http://i20.photobucket.com/albums/b201/michael0100/upt%20pics/uptwithdriil.jpg

Here’s a close up.

http://i20.photobucket.com/albums/b201/michael0100/upt%20pics/uptwithdriilheadcloseup.jpg

Lot’s of accessories to make. This photo’s a little dark, I still need more exposure experimentation I guess. Most of the staking/punching tools are made but not yet hardened.

http://i20.photobucket.com/albums/b201/michael0100/upt%20pics/uptaccessories.jpg

It resides in an old drawer with a lid. Hey at least it keeps the condensation off. One day a better made box will get done

http://i20.photobucket.com/albums/b201/michael0100/upt%20pics/uptstorage.jpg

Hope that was of interest

laddy
03-06-2008, 07:17 PM
WoW!!! Beautiful and useful piece of work! Applause!! Looks Great!

IOWOLF
03-06-2008, 07:24 PM
So That's what you have been up to.

Cool.

lane
03-06-2008, 07:29 PM
Love it .Always wanted to build one . Wish I could get the castings. Looks great.

thebusdweller
03-06-2008, 07:30 PM
Outstanding! You should be proud, Tom

New chips
03-06-2008, 08:21 PM
Looks real good. Were did you purchase the castings and how much finishing was required?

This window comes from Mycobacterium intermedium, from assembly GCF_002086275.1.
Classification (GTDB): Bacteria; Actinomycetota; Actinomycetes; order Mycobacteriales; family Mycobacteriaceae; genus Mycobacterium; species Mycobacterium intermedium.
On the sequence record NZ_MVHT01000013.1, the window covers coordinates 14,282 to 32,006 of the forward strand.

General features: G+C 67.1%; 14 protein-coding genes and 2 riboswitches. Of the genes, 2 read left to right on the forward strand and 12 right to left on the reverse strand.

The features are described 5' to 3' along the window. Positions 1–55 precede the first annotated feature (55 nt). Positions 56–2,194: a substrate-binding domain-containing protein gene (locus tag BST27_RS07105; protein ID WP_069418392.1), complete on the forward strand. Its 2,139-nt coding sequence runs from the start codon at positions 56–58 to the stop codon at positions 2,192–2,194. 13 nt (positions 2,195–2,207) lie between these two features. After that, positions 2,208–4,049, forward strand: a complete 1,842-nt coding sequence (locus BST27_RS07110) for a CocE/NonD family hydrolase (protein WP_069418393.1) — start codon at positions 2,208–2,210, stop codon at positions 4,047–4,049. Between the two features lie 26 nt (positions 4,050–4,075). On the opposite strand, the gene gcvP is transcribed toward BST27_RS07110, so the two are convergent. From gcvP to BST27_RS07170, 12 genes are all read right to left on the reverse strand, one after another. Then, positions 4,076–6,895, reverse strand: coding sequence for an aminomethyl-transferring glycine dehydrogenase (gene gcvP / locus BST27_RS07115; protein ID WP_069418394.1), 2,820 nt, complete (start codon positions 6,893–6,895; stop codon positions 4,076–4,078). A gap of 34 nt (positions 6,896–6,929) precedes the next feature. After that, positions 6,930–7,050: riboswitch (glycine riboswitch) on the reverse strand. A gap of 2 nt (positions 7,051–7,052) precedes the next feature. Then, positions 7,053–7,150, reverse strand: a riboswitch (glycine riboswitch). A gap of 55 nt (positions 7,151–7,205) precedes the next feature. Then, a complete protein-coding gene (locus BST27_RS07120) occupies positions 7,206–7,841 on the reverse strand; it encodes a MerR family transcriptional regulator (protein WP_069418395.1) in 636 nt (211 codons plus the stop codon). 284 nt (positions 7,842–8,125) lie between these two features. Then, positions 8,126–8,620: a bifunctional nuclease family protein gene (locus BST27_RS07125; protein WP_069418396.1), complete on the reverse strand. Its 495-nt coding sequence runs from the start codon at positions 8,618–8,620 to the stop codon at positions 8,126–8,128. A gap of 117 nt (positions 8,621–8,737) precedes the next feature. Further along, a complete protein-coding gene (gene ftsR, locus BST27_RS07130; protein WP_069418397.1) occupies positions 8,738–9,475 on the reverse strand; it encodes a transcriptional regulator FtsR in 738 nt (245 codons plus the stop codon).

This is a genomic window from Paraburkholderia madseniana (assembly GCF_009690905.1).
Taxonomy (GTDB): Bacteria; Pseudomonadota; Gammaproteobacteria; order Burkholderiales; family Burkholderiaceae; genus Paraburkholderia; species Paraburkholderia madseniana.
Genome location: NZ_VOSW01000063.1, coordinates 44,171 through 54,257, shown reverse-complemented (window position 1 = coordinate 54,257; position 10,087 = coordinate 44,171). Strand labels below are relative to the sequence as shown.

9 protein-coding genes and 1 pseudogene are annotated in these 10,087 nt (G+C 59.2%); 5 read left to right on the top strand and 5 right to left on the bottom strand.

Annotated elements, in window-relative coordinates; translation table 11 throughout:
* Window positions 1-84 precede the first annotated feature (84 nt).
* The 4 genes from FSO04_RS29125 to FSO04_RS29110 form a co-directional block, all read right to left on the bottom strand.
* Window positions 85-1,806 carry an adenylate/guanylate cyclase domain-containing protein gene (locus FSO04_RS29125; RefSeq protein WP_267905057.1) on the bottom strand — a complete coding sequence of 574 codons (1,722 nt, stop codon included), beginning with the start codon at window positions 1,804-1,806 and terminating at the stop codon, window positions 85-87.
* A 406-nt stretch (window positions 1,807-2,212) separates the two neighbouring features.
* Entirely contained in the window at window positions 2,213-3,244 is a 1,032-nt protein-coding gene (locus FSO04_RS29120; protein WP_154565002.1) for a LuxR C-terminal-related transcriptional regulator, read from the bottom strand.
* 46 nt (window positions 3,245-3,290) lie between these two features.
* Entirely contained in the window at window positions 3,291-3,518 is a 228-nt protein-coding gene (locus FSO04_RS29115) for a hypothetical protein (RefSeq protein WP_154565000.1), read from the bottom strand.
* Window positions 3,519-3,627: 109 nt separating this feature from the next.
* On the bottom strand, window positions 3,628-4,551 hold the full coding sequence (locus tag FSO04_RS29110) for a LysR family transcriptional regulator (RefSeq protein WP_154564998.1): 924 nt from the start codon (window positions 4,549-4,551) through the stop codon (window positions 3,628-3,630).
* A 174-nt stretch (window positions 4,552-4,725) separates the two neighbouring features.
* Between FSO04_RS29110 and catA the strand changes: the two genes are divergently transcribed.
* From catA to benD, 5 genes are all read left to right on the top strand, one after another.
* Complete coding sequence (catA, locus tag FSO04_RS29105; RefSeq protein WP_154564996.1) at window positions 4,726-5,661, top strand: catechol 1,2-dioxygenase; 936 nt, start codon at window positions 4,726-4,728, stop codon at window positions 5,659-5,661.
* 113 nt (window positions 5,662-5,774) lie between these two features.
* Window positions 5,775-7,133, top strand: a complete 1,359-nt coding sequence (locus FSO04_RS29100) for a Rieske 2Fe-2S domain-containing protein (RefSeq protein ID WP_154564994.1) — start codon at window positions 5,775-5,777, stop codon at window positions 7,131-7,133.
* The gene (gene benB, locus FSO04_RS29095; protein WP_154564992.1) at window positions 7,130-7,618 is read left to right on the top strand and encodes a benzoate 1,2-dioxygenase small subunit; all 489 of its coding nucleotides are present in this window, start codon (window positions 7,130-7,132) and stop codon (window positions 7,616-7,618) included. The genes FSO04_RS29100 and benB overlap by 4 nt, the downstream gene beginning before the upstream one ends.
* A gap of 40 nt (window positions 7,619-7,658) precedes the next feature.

Ed Tipton
03-06-2008, 08:39 PM
Very timely. I have been thinking of doing a UPT as a project and fleshing it out with accessories to make it versatile. Your UPT is exactly the type of tool I had in mind...and you have incorporated several ideas that I must admit...I will probably use. I am not interested in making another drill press since I have one that functions perfectly, but the hand tapping and letter punching and transfer punches are all very usable and are perfect for a UPT. Thanks for sharing your excellent pictures and ideas with us. This is exactly the type of thing this forum needs.:)

BobWarfield
03-06-2008, 11:11 PM
Awesome job on that!

Hemingway still lists castings:

http://www.hemingwaykits.com/acatalog/Universal_Pillar_Tool.html

Cheers,

BW

andy_b
03-06-2008, 11:28 PM
NICE!!!!!
how did you make the D adapter for the small tapping head?
also, how does the drill work? what i mean is, the part connecting the hand lever to the top of the drill spindle, what are the details for that? how does it spin and how does it account for the changing angle as you lower the handle?

very nice work!!!

andy b.

darryl
03-07-2008, 01:18 AM
Very nice. That gives me more ideas for my shoe sewing machine conversion.

Ken_Shea
03-07-2008, 01:42 AM
Mcgyver,
That is such a so sweet piece !

The photo's are great, I think maybe you missed your calling.


Ken

Ken_Shea
03-07-2008, 01:46 AM
There was on YouTube a guy that made something similiar, anyone recall what it was called or saved a link ?

Mcgyver, if you had not seen the YouTube video you would like it I am sure.

Thanks
Ken

JRouche
03-07-2008, 01:59 AM
Remarkable!!! It always amazes me on the precision a craftsman can achieve. Your work is a motivator for me to put more time and effort into all projects. I gotta stop being such a hack... JRouche